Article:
Animal Highlights of 2013

January 7, 2013 § Leave a comment

moucheblog

Mouchette decides she will spend as much time as possible on top of me: on my front by day, on my back by night. I feel like a mama possum. Both cats begin to show a rudimentary understanding of English. The family weave tightens.

Visiting my beautiful niece Delilah and her fiance Nick for dinner, we hear their story of how they ended up with ten gerbils. They bought two females. One turned up pregnant. But the pregnancy was so early that it didn’t occur to them at first that she was pregnant when they got her—they assumed they were mistaken about the sex of the unpregnant one, so they separated them and bought a male to keep the supposed father company. “I thought he had really weird genitals for a male,” said Nick of the unjustly accused gerbil, and indeed the real male then promptly impregnated her. Both gerbils had their litter and that was already a lot of gerbils. A couple of weeks later, Delilah and Nick went away for Thanksgiving. They returned–surprise–to a third litter. Apparently gerbils can get pregnant when they are already pregnant, so girl gerbil no. 2 had popped out a 2nd litter, which suffered from having to share a womb with the first, half-done litter: two of the three babies were tail-impaired. Nature is careless and in a hurry.

Charles and I had evil desires to take one or two home for the cats, but changed our minds after the little guys came out to play on the dinner table. “Nick, please take the gerbil off the cookies!” said Delilah, as I watched the dark, stub-tailed rodent steady his tiny pink paws on a biscotti. I can’t remember that one’s name. I remember Jasper, the color of ash, with his long, succulent tail (lucky gerbil to have a tail!): I wanted to tuck him under my chin, hide him in my bra.

Nick told the story of the death of Archimedes, his sturdy hamster. “That fucker lived 5 ½ years! They’re only supposed to live about three years. He did NOT want to die. At the end, he had this huge tumor on his chest and he was trying to chew it off. Really! It was all bloody…I got some sedative from Davis and put him to sleep. I held him in my hand, put the needle in, he gave a little sigh, and stopped.”

Archimedes is in the freezer. “Nick is waiting to give him a Viking burial,” said Delilah.

“On Chincoteague”–where they will marry this summer–“I’m going to put him in a shoebox, set it on fire and launch it out to sea.”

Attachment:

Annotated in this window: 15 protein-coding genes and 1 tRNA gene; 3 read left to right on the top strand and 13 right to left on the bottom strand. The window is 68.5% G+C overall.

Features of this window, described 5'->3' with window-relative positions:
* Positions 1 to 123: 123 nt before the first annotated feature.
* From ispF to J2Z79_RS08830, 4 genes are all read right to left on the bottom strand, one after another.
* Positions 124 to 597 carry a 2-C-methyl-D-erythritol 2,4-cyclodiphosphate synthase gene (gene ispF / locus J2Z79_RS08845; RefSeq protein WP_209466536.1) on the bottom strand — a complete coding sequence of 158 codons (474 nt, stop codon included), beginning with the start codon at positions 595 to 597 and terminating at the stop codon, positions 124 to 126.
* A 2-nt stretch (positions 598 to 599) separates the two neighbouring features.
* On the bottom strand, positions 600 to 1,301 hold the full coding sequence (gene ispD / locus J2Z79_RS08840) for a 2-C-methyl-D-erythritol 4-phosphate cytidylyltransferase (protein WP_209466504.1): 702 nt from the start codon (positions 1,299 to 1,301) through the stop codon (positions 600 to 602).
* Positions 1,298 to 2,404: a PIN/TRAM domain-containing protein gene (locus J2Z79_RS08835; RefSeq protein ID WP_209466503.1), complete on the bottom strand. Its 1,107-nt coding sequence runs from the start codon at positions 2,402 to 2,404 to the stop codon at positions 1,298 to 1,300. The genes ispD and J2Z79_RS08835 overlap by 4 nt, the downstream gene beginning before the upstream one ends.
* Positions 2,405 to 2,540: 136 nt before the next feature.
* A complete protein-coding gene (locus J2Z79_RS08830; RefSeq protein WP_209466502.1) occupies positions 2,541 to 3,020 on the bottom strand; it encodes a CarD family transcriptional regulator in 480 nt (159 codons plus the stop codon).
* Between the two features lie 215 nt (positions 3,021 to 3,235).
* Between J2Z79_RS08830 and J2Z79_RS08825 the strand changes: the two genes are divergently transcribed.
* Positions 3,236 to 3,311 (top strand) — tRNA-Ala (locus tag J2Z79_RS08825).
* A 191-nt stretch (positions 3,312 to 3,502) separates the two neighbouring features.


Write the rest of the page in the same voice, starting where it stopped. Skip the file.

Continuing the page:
On the way to the A train, walking down crowded Saturday night Nostrand Avenue, we passed a TV in a shop window showing a preacher in a golf shirt. “I’m ASKING you not to wear garments that EXPOSE your body’s BEAUTY that makes dogs bark and HOWL.”

Lastly, from the Sunday Times, my name in print

A Book Said Dream and I Do

There were feathers and the light that passed through feathers.

There were birds that made the feathers and the sun that made the light.

The feathers of the birds made the air soft, softer

than the quiet in a cocoon waiting for wings,
There were feathers and the light that passed through feathers.

There were birds that made the feathers and the sun that made the light.

The feathers of the birds made the air soft, softer

than the quiet in a cocoon waiting for wings,

stiller than the stare of a hooded falcon.

But no falcons in this green made by the passage of parents.

No, not parents, parrots flying through slow sleep

casting green rays to light the long dream.

If skin, dew would have drenched it, but dust

hung in space like the stoppage of

time itself, which, after dancing with parrots,

had said, Thank you. I’ll rest now.

It’s not too late to say the parrot light was thick

enough to part with a hand, and the feathers softening

the path, fallen after so much touching of cheeks,

were red, hibiscus red split by veins of flight

now at the end of flying.

Despite the halt of time, the feathers trusted red

and believed indolence would fill the long dream,

until the book shut and time began again to hurt.

Barbara Ras

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